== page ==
The following guidelines are intended to enhance consistency and accuracy in the written communications of Hampshire College, with particular attention to local peculiarities and frequently asked questions.
For additional guidelines on the mechanics of written communication, see The Chicago Manual of Style, 15th edition. For matters of usage and principles of composition, we recommend The Elements of Style by William Strunk, Jr. and E.B. White.
If you have a question about the style guide, please contact the Hampshire College Office of Communications; send an email to email@example.com, call 413.559.5482, or fax 413.559.5720.
M.F.A., M.A., M.B.A., M.S.W., Ph.D., B.S., J.D., etc. When spelled out, degrees should be lower-cased, as in "master's degree in history" or "doctorate in philosophy."
fall term, January term, spring term
professor emeritus (masculine); the professor emerita (feminine); professors emeriti (masc. or masc. and fem.); professors emeritae (fem.); e.g. Professor Emerita Smith or Emma Smith, professor emerita.
Hampshire uses different forms of "alumni" and "alumnae" to describe Hampshire's graduates and other former students:
alumni (adj.): Although Hampshire uses the masculine/feminine "alumni/ae" in certain formal references requiring an adjective, that construction has been shortened to "alumni" in most other contexts, i.e.; "alumni events" and "alumni relations office."
"alum" or "alums": Although "alumnus" and "alumna" may be used in reference to individuals, the shortened versions "alum" (s.) or "alums" (pl.) are more frequently used to avoid gender-linked words.
Areas of Study
lower-cased, as in "He earned a Ph.D. in animal science" or "She holds a master's degree in chemistry."
Capitalize official names of buildings (Jerome Liebling Center for Film, Photography and Video)
Indicate entering class year of an alum or student at the end of name, with no punctuation. For example, Sam Jones 06S not Sam Jones (06S).
When "the College" is used as a stand-in for Hampshire College, College should always be capitalized. (The College will be closed on Friday.)
When college is used as a general term, it is not capitalized. (Many young people continue on to college.)
Capitalize when part of full formal name (the Women's Center). Use lower case when used informally: "The center will open…"
Lower case when used informally (finance committee, educational policy committee, the committee on reappointments and promotions).
Upper case as part of formal name (the Hampshire College Committee on Faculty Reappointments and Promotions).
Capitalize only when full corporate name is used, e.g.; "The Board of Trustees of Hampshire College has announced its policy…" Lower case for informal use, as "the board of trustees met…"
"December 2007," not "December of 2007."
January 2007 was cold. January 24, 2007, was cold.
He graduated on May 20. He graduated on the 20th of May.
Do NOT use terms such as "today" or "tonight" or "tomorrow" in publicizing events. Use the exact date.
Lower case (the alumni fund, the Hampshire parents fund, etc.).
Upper case when part of formal name (The Hampshire College Annual Fund).
Capitalize only when identifying a region or political entity (the Northeast, West Coast, Eastern Europe, Middle East).
Lower case when designating a direction (traveling northeast).
The term "lecture series" is capitalized when it refers to a specific series and is part of the proper name, as in: "Eqbal Ahmad Lecture Series." When referring to individual lectures in a series, titles should be capitalized and place in quotation marks, e.g. "Stephen King delivered a lecture on "Horror and the Supernatural in Modern Fiction" in Franklin Patterson Hall. King visits campus next month to speak on "From the Page to the Screen: Translating Text to the Movies."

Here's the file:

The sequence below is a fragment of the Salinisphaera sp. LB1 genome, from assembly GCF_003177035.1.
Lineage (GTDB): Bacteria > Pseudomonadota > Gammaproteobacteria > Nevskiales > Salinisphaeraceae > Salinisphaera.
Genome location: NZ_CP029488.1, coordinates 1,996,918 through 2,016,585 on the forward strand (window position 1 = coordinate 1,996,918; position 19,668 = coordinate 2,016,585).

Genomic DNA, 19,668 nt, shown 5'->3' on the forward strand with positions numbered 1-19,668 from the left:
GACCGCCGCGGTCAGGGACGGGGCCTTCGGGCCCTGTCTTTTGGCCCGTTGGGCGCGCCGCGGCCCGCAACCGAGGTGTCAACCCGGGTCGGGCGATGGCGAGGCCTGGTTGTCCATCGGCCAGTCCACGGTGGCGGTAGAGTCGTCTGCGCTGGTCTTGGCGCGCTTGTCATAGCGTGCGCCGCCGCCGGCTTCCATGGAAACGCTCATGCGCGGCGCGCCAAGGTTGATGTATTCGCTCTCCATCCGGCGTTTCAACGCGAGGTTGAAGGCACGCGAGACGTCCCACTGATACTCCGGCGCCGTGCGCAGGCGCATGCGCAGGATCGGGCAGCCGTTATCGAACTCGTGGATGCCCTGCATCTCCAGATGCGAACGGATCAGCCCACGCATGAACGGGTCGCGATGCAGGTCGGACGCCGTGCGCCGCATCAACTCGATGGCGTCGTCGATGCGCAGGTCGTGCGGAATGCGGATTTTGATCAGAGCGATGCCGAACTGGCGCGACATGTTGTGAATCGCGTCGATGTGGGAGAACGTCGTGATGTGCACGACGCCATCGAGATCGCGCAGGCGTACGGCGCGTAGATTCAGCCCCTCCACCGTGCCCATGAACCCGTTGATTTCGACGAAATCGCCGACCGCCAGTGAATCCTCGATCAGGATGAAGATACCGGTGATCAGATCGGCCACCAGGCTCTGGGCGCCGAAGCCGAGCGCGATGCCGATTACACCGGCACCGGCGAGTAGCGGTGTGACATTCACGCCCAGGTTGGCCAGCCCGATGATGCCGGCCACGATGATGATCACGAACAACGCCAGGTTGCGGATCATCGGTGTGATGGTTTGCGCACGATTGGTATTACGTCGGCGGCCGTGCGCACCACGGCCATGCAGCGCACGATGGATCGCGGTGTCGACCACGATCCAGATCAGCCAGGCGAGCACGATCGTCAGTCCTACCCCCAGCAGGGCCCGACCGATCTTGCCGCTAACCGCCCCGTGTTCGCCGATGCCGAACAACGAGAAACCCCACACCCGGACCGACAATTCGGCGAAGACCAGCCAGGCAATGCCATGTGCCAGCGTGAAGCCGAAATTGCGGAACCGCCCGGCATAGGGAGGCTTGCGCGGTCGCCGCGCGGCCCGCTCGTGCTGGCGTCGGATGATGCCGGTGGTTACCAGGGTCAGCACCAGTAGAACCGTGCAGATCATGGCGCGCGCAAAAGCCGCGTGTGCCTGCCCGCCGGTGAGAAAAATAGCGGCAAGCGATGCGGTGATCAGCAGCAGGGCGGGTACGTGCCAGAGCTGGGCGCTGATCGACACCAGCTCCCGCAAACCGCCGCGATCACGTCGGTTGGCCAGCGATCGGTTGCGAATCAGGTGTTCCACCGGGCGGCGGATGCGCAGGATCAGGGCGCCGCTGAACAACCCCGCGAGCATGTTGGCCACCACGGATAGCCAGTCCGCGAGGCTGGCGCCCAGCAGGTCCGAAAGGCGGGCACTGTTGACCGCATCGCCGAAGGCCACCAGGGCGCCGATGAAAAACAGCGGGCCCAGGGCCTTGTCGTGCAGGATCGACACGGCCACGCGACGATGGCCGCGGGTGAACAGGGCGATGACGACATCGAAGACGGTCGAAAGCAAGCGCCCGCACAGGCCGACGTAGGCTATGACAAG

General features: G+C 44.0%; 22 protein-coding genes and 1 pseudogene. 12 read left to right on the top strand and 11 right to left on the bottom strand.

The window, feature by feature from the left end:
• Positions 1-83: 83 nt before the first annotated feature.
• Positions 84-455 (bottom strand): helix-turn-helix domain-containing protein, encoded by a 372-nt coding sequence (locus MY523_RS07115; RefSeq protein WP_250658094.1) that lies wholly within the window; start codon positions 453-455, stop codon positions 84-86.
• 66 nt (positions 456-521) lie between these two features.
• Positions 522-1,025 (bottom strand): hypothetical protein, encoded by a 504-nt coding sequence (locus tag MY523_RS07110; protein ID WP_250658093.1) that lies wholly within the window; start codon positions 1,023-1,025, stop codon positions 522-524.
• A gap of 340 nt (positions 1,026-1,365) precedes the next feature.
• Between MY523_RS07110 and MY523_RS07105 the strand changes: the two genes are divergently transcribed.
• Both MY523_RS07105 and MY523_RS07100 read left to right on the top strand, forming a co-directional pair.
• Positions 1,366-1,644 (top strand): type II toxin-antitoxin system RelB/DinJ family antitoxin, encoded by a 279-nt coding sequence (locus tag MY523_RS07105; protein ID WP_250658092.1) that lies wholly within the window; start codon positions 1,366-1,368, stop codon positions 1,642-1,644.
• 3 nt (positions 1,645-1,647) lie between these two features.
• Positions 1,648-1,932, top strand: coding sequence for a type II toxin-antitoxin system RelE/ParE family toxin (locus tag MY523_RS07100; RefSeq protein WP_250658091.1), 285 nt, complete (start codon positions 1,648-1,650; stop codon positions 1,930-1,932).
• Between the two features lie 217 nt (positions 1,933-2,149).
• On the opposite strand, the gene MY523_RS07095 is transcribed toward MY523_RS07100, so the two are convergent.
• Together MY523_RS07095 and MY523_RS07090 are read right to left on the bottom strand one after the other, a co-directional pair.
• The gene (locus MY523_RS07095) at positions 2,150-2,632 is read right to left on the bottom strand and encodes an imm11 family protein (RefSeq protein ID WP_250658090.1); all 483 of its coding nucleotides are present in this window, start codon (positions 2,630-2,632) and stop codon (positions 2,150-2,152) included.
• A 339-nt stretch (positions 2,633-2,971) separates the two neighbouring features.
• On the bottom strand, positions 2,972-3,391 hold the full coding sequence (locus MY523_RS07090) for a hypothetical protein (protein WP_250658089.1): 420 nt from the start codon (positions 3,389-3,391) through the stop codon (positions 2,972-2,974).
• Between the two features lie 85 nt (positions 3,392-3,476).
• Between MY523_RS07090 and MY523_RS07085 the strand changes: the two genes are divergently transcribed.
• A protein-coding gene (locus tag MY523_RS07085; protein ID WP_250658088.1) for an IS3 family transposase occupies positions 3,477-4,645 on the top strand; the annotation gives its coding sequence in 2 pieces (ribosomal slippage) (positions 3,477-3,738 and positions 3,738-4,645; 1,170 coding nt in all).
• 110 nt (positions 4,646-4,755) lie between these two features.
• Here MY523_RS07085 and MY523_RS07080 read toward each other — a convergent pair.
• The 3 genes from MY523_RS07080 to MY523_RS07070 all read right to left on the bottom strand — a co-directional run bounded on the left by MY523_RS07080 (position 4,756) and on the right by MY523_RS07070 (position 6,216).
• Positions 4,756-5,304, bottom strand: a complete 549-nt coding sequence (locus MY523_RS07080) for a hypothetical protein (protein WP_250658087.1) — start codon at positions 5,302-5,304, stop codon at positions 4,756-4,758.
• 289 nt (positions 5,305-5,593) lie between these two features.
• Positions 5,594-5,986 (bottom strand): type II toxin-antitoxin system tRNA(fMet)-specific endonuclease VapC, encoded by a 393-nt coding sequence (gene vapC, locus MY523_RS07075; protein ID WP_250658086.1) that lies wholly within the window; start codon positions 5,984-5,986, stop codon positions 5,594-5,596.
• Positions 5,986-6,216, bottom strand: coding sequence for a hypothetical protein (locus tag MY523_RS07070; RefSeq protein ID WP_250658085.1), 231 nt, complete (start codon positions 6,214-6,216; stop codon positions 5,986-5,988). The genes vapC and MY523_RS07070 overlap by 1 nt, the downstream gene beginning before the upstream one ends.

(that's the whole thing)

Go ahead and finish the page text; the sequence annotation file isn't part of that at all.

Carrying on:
national: Write out full names of cities and states. (Note: If you wish to abbreviate "Los Angeles," write "L.A.," as Louisiana has cornered the market on "LA.")
international: Write out full names of foreign countries. Write out names of small foreign cites and towns, followed by the country ("Sarnath, India"). But there's no need to include the country when mentioning major foreign cities (e.g., "Paris," not "Paris, France").
Use 1990s (not 1990's unless possessive or to clarify meaning).
Nineteenth century, twentieth century; do not use 19th century, 20th century.
Spell out numbers one through ten (one, two, etc.). Above ten, use number (65, 106, etc.) except when number is used at the beginning of a sentence. When a number starts a sentence, it is always written out ("Sixty-four students came to the meeting."). Significant round numbers (fifty, thousand) may be written out.
Use zeros with figures under one dollar but not stated as cents ($0.75 or 75 cents, not $.75).
Write out "percent." Do not use "%" after a number (11 percent, not 11%).
Write time: 5 p.m.; 10:30 p.m., etc.
1-5 p.m., not 1:00 to 5:00 p.m.
6:30 in the evening, not 6:30 p.m. in the evening.
Use noon and midnight, not 12 a.m. or 12 p.m.
Use comma with numbers more than one thousand ($1,000 not $1000).
Dollar sign replaces the word "dollars," as in: $12 million or 12 million dollars, but not $12 million dollars.
All alums and students: year then semester (05F, not F05)
Lower case (admissions office, business office, office of student accounts as in "Feel free to contact the admissions office...")
Upper case when part of a formal name (The Hampshire College Admissions Office is located...).
Capitalize the official names of organizations: "John Boonies is now executive director of the Maine Land Trust Association."
Family, Alumni & Friends Weekend, commencement, convocation
Upper case when using formal name (Harold F. Johnson Scholarships, the New England Telephone Scholars).
Lower case when used informally (the Johnson scholars, the Johnson scholarship, the Noyes scholarships).
Individual schools that comprise Hampshire College should be capitalized, as in "School of Cognitive Science" or "he is the dean of Cognitive Science."
Write out full official names of universities and colleges, e.g., "University of Washington, Seattle" and "Albany Medical College," not "Albany."